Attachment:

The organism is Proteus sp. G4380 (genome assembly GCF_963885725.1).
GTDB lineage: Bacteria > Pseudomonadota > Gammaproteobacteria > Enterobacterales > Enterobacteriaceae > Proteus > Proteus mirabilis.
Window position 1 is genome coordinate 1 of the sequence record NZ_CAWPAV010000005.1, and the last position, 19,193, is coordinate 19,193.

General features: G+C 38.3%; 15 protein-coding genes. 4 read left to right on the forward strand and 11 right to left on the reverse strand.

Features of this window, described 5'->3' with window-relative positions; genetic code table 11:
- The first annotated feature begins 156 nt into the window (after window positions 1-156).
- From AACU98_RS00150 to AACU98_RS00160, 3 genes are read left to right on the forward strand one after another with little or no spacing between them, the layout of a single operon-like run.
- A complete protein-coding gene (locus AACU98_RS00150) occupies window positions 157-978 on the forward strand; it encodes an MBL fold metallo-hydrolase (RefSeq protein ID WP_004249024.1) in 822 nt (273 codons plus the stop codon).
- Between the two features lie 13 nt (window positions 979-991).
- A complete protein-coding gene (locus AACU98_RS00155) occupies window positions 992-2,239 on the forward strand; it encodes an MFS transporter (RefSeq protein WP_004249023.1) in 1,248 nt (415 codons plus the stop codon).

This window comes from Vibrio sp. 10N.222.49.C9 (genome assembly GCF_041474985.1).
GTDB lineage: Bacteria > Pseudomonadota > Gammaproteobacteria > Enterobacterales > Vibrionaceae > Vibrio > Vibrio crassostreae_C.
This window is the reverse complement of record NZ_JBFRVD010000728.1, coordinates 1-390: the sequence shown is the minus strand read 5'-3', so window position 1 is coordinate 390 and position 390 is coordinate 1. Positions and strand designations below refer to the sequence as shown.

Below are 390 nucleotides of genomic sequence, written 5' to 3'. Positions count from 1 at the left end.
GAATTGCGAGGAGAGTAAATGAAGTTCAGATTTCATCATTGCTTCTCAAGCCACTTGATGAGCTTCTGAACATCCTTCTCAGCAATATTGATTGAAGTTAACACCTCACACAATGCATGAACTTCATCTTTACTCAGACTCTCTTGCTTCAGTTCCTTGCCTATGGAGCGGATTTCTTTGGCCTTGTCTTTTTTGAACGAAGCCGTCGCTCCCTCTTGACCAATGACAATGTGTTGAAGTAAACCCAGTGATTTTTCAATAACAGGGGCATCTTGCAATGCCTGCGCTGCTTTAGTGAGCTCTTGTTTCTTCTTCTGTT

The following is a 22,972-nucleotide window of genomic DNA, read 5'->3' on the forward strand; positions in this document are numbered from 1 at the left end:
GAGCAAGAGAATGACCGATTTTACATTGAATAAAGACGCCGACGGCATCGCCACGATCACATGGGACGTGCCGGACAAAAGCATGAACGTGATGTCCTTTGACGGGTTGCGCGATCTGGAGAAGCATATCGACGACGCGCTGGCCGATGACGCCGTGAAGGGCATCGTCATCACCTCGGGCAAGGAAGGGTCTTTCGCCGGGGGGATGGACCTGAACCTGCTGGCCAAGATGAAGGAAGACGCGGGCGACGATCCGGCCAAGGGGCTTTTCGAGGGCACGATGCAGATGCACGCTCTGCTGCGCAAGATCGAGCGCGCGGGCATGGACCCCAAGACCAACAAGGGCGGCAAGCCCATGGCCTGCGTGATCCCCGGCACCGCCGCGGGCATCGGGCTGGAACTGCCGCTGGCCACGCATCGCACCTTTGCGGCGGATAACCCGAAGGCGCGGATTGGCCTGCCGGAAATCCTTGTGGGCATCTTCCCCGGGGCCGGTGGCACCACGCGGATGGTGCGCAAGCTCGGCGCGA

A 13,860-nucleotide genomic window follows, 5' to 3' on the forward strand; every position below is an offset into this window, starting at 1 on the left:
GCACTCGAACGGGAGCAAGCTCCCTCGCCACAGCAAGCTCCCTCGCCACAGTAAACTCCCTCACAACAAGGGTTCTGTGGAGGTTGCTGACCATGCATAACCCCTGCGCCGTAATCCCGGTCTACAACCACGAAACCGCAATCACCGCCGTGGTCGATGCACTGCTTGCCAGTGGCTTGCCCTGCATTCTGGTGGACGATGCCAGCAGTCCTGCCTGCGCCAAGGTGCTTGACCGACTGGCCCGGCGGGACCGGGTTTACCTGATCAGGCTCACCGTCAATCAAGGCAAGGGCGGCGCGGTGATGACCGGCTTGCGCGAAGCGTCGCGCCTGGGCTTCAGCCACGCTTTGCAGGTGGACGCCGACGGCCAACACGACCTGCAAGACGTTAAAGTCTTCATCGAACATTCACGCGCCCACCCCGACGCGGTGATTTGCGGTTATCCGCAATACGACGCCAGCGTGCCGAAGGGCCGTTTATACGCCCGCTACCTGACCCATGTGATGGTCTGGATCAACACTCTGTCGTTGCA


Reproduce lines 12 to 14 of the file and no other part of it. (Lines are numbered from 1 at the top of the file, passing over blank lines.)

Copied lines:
GTDB lineage: Bacteria > Pseudomonadota > Gammaproteobacteria > Enterobacterales > Vibrionaceae > Vibrio > Vibrio crassostreae_C.
This window is the reverse complement of record NZ_JBFRVD010000728.1, coordinates 1-390: the sequence shown is the minus strand read 5'-3', so window position 1 is coordinate 390 and position 390 is coordinate 1. Positions and strand designations below refer to the sequence as shown.

Below are 390 nucleotides of genomic sequence, written 5' to 3'. Positions count from 1 at the left end.